The Next Rocketship - Sponsored by The Johnson Graduate School of Management at Cornell

Q&A: MongoDB Co-Founder Dwight Merriman on Attracting Talent, the Future of Open-Source Software, and Tuning Out Fundraising Hype

The Next Rocketship

Tell us how the idea for MongoDB came about.

Well, [co-founder Eliot Horowitz and I] started on the MongoDB project about 6 years ago, and it really came out as a kind of feeling both myself and Eliot had [that there was] this need for something new. Data layers and databases and every tool we’re using [to] write programs and applications today…it’s all changed from 30 years ago, when relational databases were really [first] coming on the scene.

[We found] there was really a need for a new way to do things with cloud computing, for a new kind of tool that worked [and was] kind of cloud-friendly…We were looking around six years ago for database technologies, trying to figure out what we thought was the right tool out there for the job, and we couldn’t find anything that was what we were looking for, so we got out a blank sheet of paper and thought we’d start writing something.

Did you always want to own your own business, or was that something that grew out of the creation of MongoDB?

The company and the product kind of started simultaneously, and I had done another entrepreneurial thing previously [at DoubleClick], so it was a very normal thing to do for me.

[Co-founder] Kevin Ryan [was someone] I worked with at Doubleclick, and then after Doubleclick was sold we were both interested in doing one or more startups, and we started some new companies in New York City, including MongoDB. We worked on [those] projects together, although we kind of split it — one of us worked more on one thing than [the other].

Tell us about the decision to seek outside investment. With a cloud computing business like MongoDB, is it a given that you will need a significant amount of capital to get off the ground?

I think it depends how you define significant. I think you need a lot to get started, [but] you need a lot less than you used to. In the late 90s…it took a lot of capital to build this stuff out, [but] it takes less to get started today. You can get pretty far along with an idea with, say one million dollars.  It depends what you’re doing, of course. Some businesses need more capital than others, but…whether it’s a social networking site or a mobile thing, a lot of those things you can do with not that much capital. The tools we have to build the technologies are so much better, [and so] productivity is higher. It’s actually gotten cheaper, I think, to [get by in the] first year to eighteen months of a startup.

What is your approach to fundraising?

Well, Kevin and myself had raised money for multiple startups over the years, so we [had] kind of seen [the process] a few times. At the very beginning you have two options, you can do angel investors or you can go through venture capital firms. And I think those are both good options, they both have those good properties, so there’s no right answer there, its always what makes sense situationally for someone. At MongoDB we put in some capital, so that was kind of like the angel round, and later we did venture capital rounds.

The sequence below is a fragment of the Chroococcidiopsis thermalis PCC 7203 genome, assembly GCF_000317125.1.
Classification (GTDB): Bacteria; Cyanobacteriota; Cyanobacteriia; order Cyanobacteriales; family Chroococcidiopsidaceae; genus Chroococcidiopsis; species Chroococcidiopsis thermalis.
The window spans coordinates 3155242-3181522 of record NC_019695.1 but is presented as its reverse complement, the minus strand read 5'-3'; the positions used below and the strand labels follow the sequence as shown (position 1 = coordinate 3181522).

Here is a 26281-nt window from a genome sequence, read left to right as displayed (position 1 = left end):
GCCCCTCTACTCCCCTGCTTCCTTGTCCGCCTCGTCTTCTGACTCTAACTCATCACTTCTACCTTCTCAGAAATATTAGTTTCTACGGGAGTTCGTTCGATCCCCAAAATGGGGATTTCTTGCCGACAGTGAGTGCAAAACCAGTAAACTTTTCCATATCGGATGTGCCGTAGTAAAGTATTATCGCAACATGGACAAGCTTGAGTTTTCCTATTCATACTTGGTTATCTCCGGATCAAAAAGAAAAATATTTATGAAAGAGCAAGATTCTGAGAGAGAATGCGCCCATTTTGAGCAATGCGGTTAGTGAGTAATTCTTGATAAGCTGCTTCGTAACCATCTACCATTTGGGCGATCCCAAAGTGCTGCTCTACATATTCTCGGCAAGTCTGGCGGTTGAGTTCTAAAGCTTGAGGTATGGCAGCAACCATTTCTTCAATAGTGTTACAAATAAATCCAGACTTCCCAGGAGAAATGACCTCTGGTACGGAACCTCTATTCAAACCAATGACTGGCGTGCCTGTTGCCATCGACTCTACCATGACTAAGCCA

Your latest round of funding was reportedly at a billion dollar valuation. Do you feel any pressure from that figure?

Yeah, we didn’t disclose the amount [in the] evaluation of the round, although there are some numbers out there…but just to be clear we [didn't disclose the exact number]. Obviously the valuation was okay, or we wouldn’t have raised the money, so to me there’s no hype at all. It’s really just [about building] a successful business in the long run with happy users and customers who like the product, and [getting] to the vision of what you’re trying to build. The database market is a very large market, $30 billion and growing…with markets that large it can make sense to invest aggressively.

As you’ve built your team, have you developed a particular philosophy for attracting talent?

I think that nothing is more important than hiring great people and retaining them, you can’t spend too much time on that. I think there’s no one way to hire people, it’s manifold — you do everything. You work with recruiters, you work with your own network…you do college recruiting, you do everything. You [also] try to create great place to work and you try to have a purpose that resonates with people.

You mentioned that the database industry is robust and will continue to grow. How do you see it changing in the next few years?

I think you see with database technologies, almost every single product out there in our space is open source. It’s the common taste when people are looking at new software — that’s the model that users and customers are looking for. It’s easy to get started, it’s easy for small companies to use the software…and its still very viable for big enterprises. So it’s the way that the software world is moving right now, at least in terms of the IT side of the software world.

And what’s next for MongoDB?

I think [our goal] is maturing the product: if you look at [other] relational databases, it took those vendors ten, fifteen, twenty years to get the product to what I would consider maturity — to the point where the next version [of the software] is kind of a lot like the previous version. So there’s a ton of work for us to do on everything from performance to greater parallelism in the system, to making it easy to operate (there [are] really large clusters of machines, [and we're working on] tying hundreds of machines together). There’s a ton to do. [But] we’re pretty excited about what we think we can do.

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